Botta’s Pocket Gopher

The photo was taken in Rose Canyon © Karen Straus/San Diego Audubon Society

Fun Facts:

*This animal moves through the soil using its strong front legs and neck.

* During their burrowing they mix air, water, plant and animal wastes, microbes, and minerals, which makes the soil richer.

* Gophers make and live in burrow systems from a few inches to ten feet below the ground. Their burrows consist of a large den and connecting tunnels.

*There can be up to 15 connecting tunnels and the length can total 61 meters or 200 feet.

It is easy to see why gophers help turn over and aerate the soil. A burrow system inhabited by just one gopher may be 100 feet long. A gopher digs with its front teeth, which extends outside its lips even when its mouth is closed, as well as with its sharp front claws. It then pushes the soil out of the burrow and seals the entrance with an earthen plug. The “pocket” refers to the fur-lined pouches outside its mouth that it uses to carry food. Gophers do not see or hear well, but their sensitive whiskers help them navigate in their dark underground world. They eat only plants, especially roots, and spend 90 percent of their time underground. No wonder hawks, owls, bobcats, foxes, coyotes, and skunks eat them. Weasels and snakes pursue them into their burrows.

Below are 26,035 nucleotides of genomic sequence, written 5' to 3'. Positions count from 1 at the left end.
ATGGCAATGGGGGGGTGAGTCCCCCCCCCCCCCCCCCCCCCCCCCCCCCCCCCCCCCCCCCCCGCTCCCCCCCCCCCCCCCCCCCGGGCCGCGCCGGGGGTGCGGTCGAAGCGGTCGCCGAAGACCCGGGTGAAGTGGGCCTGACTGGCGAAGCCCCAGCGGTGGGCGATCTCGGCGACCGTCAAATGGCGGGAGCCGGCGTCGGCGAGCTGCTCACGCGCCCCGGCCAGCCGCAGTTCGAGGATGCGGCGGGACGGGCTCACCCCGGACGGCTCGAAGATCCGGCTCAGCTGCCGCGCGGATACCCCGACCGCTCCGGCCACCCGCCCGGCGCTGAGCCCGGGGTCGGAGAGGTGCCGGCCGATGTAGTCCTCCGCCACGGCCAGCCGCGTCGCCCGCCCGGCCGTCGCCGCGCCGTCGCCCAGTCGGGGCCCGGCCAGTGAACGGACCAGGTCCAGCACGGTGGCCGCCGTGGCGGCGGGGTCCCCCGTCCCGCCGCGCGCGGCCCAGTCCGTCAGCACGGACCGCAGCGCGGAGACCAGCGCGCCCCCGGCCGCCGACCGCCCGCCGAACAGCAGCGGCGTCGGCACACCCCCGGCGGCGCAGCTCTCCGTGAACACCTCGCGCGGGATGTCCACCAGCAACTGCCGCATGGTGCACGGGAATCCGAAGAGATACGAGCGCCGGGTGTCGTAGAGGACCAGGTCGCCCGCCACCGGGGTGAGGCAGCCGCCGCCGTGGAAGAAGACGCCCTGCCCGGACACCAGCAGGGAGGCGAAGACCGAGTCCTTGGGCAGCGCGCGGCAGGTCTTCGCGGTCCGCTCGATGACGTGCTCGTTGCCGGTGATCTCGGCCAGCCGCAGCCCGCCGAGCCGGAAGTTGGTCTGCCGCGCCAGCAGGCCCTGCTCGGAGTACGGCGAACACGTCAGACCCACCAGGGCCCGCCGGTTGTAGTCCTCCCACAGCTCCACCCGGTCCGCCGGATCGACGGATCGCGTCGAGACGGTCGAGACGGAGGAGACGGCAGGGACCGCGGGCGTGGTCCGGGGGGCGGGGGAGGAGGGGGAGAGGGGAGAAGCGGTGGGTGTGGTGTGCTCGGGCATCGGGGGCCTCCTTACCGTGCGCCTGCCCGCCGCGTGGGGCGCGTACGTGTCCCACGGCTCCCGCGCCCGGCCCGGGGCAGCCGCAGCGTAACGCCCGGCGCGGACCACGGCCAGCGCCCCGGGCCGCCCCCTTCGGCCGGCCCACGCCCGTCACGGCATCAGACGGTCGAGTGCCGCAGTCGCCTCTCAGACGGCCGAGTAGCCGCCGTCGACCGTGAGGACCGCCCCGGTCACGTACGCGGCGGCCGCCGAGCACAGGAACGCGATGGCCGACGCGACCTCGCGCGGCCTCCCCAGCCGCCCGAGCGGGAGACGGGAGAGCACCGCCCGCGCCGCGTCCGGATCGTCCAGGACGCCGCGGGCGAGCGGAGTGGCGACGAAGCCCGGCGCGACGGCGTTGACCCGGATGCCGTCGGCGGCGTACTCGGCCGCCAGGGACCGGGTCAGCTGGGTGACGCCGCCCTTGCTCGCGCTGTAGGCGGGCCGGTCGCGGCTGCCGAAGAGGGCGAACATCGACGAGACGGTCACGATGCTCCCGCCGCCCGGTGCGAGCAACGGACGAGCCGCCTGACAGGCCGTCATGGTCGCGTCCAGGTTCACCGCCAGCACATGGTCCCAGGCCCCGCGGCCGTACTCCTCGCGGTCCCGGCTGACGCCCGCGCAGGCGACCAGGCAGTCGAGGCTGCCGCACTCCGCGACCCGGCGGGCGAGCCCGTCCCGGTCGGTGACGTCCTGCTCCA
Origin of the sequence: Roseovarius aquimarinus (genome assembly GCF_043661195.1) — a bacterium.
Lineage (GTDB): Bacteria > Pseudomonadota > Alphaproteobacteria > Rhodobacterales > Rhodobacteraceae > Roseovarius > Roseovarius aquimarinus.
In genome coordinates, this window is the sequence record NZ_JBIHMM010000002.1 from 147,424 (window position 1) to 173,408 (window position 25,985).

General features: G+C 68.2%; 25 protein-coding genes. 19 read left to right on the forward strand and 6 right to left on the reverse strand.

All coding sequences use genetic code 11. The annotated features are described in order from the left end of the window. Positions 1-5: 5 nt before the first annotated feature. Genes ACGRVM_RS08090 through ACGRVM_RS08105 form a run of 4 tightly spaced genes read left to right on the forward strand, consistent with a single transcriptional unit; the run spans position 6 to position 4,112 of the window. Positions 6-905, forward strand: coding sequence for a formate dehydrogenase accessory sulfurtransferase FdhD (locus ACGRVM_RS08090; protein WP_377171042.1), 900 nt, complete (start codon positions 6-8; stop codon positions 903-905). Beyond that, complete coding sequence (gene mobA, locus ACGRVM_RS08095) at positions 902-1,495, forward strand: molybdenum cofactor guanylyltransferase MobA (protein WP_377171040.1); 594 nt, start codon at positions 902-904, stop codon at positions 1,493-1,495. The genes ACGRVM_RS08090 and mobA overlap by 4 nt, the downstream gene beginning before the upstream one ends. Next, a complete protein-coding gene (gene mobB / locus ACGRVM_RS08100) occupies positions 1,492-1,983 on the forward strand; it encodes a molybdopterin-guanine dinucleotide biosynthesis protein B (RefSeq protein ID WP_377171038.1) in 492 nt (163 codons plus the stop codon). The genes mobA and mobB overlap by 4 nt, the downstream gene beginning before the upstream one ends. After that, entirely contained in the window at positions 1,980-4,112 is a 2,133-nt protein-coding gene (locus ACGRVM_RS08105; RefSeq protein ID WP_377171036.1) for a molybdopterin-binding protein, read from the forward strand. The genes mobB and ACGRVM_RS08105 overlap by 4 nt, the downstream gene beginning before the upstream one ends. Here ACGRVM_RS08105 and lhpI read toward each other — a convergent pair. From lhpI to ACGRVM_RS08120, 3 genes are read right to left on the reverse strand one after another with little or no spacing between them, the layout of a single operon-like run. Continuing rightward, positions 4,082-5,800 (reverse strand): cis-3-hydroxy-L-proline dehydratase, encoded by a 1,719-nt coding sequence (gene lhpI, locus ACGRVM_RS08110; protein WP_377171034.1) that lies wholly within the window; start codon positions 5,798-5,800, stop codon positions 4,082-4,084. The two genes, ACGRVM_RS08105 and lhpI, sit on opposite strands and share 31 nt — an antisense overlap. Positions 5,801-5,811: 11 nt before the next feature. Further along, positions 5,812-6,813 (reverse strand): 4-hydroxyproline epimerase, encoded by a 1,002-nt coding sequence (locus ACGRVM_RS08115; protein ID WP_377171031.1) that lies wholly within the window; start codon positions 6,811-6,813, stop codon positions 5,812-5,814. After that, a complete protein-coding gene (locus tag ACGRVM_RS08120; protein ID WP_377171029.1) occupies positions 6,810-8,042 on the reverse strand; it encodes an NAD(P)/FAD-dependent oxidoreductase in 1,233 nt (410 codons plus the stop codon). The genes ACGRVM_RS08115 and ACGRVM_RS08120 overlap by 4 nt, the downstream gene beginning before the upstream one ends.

Do Botta’s pocket gophers help the ecosystem?

Click here for the answer:

These rodents are extremely vital for their ability to enrich the soil. By pushing minerals up from deeper sections of their burrows toward the surface, they mix air, water, plant remnants, animal wastes, and microorganisms.